While trying to figure out how old my 7 1/2 year old dog Abigail is in human years, I came across the following website: http://www.dogyears.com/ In addition to a chart comparing dog to human years (the old saw about each dog year being seven human years is inaccurate), the site also has a chart called Approximate Annual Dog Care Costs. They wisely include a disclaimer that “costs vary depending on charges by individual veterinarians”. After the first year (when the dog has to have all its puppy shots, and get spayed or neutered–that is, if you’re a responsible dog owner), they estimate the annual cost is $818.
My first reaction, when I looked just at the total, was “No way!” I figure it’s close to twice that much. Either their calculations are in 1958 dollars, or they’re living in an alternate universe. (How do I get a ticket to that universe?) So I went back and looked at each line item to try to figure out where they went wrong.
Now granted, my vet is overwhelmingly acknowledged as the most expensive in Tallahassee, which is okay with me, I think they’re also the best. No one disputes that. But let’s take just one item on the list, “emergency care”, $250 a year. My vet charges $250 just to say hello. Okay, I’m kidding, but see my post “Cat Language”, in which I describe the cost of surgery when my cat was injured. Surgery alone–not counting the medications, followup visits, etc. If your dog or cat has a true emergency, especially one that requires surgery, just go ahead and plan on a home equity loan.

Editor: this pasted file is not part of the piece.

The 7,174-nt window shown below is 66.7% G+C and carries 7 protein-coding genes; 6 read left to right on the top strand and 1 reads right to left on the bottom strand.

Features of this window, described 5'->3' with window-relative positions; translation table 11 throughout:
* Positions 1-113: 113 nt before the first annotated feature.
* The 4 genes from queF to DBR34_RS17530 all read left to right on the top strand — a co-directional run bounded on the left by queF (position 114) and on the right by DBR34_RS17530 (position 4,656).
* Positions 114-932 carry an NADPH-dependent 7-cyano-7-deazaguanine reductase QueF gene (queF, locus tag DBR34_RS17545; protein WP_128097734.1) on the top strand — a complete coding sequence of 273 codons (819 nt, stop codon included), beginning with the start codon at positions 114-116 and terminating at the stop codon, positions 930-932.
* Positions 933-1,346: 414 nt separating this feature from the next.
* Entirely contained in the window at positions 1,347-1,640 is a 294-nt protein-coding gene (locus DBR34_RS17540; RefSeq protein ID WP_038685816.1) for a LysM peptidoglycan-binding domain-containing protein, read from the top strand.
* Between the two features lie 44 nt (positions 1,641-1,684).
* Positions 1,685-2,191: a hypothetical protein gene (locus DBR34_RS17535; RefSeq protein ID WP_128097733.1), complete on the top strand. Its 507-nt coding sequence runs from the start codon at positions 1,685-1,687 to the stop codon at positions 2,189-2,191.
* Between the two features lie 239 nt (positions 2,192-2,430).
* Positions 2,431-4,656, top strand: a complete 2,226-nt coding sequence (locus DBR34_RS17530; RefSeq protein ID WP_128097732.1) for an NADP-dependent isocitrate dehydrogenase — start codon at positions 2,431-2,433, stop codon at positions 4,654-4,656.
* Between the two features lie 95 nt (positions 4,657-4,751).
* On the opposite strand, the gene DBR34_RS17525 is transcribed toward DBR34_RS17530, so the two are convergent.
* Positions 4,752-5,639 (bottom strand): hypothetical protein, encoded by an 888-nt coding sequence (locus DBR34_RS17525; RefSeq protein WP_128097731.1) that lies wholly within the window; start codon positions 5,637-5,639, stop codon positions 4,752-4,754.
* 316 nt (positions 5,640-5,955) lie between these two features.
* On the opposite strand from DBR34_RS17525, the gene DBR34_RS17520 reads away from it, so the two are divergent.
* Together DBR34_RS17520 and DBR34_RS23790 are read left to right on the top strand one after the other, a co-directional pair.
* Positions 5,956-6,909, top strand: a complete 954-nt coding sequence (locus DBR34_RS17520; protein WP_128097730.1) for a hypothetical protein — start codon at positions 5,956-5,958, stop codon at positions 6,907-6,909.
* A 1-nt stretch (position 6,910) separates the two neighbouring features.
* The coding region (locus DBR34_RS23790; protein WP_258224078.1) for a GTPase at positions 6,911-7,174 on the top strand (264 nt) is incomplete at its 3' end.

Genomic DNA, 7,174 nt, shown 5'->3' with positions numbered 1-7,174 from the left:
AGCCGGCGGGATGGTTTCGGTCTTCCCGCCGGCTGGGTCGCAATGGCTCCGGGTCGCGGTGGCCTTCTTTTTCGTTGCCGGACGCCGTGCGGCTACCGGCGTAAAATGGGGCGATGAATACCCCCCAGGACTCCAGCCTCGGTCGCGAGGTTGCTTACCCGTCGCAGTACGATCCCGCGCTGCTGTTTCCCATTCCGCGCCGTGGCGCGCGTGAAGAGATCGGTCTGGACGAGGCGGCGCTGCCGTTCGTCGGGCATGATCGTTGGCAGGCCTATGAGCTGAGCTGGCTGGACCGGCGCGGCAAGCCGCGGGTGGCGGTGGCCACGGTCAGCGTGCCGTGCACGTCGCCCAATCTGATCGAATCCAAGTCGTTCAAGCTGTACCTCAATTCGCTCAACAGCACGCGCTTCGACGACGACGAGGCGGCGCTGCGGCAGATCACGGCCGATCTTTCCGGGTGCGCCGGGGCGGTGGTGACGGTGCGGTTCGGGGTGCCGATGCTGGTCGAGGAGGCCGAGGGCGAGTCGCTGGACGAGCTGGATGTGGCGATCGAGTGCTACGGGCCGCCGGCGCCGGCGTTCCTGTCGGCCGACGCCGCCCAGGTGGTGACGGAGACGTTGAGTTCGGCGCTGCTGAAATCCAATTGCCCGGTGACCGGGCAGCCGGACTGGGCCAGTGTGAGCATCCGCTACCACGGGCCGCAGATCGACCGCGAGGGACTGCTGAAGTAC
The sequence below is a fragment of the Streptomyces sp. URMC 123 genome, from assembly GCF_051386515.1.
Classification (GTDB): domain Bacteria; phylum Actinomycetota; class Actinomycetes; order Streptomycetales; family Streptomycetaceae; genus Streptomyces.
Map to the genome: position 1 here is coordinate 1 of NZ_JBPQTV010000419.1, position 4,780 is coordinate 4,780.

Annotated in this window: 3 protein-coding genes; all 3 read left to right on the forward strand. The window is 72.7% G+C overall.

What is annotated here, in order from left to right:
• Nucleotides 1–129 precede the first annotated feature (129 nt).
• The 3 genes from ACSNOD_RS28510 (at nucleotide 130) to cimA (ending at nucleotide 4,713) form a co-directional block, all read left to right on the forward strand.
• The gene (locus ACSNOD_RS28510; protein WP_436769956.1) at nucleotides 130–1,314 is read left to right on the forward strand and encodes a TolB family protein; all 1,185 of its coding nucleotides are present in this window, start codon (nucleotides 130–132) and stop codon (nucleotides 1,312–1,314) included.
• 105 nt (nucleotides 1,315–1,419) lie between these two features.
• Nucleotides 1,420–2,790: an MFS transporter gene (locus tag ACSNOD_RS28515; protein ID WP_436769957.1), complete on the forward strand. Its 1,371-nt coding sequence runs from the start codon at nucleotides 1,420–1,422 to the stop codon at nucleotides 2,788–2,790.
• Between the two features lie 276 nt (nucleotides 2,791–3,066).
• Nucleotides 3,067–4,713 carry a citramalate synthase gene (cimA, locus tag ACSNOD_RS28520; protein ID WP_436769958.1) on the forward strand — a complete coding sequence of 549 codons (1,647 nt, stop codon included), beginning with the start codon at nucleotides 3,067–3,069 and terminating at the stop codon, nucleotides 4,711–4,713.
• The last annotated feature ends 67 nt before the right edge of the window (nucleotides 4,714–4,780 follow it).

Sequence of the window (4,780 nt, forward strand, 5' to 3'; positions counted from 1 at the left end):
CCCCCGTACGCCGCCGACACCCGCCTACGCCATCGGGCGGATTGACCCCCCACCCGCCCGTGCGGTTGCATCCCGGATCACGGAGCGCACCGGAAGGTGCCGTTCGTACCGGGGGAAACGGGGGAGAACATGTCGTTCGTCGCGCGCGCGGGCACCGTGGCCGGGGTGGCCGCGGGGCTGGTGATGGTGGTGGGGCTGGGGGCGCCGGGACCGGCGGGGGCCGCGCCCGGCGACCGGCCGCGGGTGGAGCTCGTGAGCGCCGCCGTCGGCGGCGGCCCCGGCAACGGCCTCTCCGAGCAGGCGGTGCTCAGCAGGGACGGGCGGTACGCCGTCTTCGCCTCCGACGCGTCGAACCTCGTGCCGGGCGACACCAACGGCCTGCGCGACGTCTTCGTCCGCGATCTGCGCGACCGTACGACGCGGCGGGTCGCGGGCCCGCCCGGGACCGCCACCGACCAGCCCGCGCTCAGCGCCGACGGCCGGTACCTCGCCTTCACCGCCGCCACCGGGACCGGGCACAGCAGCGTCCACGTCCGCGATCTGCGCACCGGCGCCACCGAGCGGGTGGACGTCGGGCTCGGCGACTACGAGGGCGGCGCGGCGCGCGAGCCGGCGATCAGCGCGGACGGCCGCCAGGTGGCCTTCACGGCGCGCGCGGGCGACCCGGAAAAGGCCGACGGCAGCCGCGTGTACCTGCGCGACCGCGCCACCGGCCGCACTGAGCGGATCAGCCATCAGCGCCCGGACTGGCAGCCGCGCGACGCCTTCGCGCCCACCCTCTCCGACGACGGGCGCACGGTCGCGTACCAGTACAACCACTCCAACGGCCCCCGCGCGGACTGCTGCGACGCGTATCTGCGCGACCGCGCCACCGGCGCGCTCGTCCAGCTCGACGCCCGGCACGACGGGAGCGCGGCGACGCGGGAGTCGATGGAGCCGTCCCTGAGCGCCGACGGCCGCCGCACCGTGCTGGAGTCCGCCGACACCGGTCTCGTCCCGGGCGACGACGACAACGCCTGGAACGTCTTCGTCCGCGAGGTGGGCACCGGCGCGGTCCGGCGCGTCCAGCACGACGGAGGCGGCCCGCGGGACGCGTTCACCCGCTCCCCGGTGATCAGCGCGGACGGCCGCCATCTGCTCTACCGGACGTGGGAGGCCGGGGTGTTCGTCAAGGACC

Second: Rabies shot, $5. Is there anyone out there in Internet-land who can tell me they paid $5 for a rabies vaccination anytime since 1958? Abigail’s was $29.75 last Thursday. Distemper/Parvo, $15–Abigail’s was $29.76. Heartworm prevention–$50 a year? I think not.
And there’s some things they left out. For example, flea and tick prevention. In colder climates, you can actually get by with heartworm and and flea prevention only during the summer months. But here in Florida world, heartworm and flea prevention must be year-round. I recently bought flea prevention meds for my cat, and it was $80 and change for a six-month supply. Dogs have to be vaccinated for leptospirosis here ($20.98) and get Bordetella vaccinations every six months.
The estimate seems to assume that your dog will be healthy for it’s entire life. It will never get sick or have an infection or get arthritis when it’s older. It’s quite amazing how much trouble dogs can get themselves into when left to their own devices, even when in the presumed safety of their own homes and back yards. My little Basenji mix once ate an entire bag of Hershey’s Kisses, foil and all. My Doberman has a thyroid deficiency–$25 a month for that medication.
And, will you never go on vacation or travel for business? Unless you have a friend or family member who is willing to keep your dog, you have to kennel him or her or pay a pet sitter. Neither of those options is cheap.
So in closing, I repeat: sign me up for that alternate universe, where it will cost me $818 a year to have a dog. Much less three, and a cat to boot.